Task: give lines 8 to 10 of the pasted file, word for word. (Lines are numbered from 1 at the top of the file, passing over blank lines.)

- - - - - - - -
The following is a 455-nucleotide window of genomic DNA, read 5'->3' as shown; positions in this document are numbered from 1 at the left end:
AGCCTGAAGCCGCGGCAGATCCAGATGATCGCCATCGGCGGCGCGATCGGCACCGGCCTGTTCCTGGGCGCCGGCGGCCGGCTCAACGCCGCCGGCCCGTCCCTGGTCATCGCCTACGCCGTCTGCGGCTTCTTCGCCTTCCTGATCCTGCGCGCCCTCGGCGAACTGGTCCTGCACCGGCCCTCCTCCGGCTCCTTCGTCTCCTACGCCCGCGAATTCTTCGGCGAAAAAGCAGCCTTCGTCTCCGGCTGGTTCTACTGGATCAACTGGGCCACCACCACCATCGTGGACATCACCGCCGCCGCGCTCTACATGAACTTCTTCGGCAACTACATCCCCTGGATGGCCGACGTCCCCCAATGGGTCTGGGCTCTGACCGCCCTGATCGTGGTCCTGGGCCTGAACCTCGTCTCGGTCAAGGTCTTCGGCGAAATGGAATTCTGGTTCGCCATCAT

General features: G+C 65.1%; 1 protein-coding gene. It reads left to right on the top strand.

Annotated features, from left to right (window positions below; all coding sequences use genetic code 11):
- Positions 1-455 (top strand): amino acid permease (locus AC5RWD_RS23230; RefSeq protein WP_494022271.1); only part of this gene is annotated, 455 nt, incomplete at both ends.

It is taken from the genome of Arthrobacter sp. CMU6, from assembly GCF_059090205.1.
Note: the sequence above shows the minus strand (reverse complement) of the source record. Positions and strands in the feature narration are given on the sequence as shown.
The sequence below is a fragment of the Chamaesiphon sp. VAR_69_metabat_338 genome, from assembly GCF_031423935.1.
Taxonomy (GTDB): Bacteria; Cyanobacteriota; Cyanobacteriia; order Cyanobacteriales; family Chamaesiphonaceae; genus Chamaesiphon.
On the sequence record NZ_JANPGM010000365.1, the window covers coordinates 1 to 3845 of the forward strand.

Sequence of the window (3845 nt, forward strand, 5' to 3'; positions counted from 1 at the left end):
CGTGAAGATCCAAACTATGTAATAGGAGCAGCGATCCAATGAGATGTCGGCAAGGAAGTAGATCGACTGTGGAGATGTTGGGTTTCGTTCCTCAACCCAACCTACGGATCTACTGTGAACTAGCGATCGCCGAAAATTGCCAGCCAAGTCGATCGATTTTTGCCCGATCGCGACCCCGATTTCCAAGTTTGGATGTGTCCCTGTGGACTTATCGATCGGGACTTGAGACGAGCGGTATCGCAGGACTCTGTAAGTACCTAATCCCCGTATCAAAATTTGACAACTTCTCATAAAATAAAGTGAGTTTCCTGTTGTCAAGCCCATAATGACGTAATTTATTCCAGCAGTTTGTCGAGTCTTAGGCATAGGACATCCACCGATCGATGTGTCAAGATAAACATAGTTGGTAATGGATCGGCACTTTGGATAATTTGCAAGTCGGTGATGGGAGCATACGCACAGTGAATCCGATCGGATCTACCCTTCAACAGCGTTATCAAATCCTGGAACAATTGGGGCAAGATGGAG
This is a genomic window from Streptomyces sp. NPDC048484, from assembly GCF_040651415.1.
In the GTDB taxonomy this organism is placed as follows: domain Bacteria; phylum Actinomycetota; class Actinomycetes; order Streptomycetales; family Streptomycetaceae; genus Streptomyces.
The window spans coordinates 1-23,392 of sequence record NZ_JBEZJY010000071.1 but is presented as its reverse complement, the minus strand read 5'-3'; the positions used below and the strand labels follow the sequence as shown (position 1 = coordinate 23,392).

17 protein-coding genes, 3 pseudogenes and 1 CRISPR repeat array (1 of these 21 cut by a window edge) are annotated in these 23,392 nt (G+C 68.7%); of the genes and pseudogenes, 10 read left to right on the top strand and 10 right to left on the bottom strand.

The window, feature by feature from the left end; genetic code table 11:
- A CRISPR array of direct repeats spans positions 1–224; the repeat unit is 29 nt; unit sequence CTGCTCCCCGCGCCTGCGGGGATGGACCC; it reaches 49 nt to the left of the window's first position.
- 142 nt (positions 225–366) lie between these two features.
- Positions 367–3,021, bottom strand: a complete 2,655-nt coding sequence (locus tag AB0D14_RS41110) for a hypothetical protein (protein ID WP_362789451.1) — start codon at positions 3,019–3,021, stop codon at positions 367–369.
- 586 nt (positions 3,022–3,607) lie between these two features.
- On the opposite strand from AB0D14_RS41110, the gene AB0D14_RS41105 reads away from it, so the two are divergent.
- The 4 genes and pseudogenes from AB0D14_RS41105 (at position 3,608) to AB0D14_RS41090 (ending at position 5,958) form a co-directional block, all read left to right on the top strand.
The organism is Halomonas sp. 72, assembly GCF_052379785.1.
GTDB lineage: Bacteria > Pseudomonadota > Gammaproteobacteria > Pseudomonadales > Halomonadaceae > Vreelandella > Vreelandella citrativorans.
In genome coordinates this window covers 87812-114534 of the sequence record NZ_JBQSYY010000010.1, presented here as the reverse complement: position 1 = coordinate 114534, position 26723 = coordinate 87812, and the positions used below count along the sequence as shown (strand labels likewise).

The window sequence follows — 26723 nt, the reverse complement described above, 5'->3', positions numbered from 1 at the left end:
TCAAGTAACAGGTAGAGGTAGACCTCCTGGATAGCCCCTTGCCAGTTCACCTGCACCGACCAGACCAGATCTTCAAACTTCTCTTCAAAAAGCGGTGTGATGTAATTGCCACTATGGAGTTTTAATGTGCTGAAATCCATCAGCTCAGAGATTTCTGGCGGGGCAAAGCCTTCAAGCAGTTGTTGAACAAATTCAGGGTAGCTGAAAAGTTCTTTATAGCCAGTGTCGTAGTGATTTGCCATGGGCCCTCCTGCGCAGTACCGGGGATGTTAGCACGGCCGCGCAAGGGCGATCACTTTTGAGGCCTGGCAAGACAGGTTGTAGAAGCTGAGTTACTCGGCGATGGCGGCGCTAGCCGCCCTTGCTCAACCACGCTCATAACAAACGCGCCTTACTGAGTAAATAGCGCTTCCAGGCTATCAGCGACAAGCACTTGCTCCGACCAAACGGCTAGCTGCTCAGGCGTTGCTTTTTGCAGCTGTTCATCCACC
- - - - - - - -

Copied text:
The sequence below is a fragment of the Chamaesiphon sp. VAR_69_metabat_338 genome, from assembly GCF_031423935.1.
Taxonomy (GTDB): Bacteria; Cyanobacteriota; Cyanobacteriia; order Cyanobacteriales; family Chamaesiphonaceae; genus Chamaesiphon.
On the sequence record NZ_JANPGM010000365.1, the window covers coordinates 1 to 3845 of the forward strand.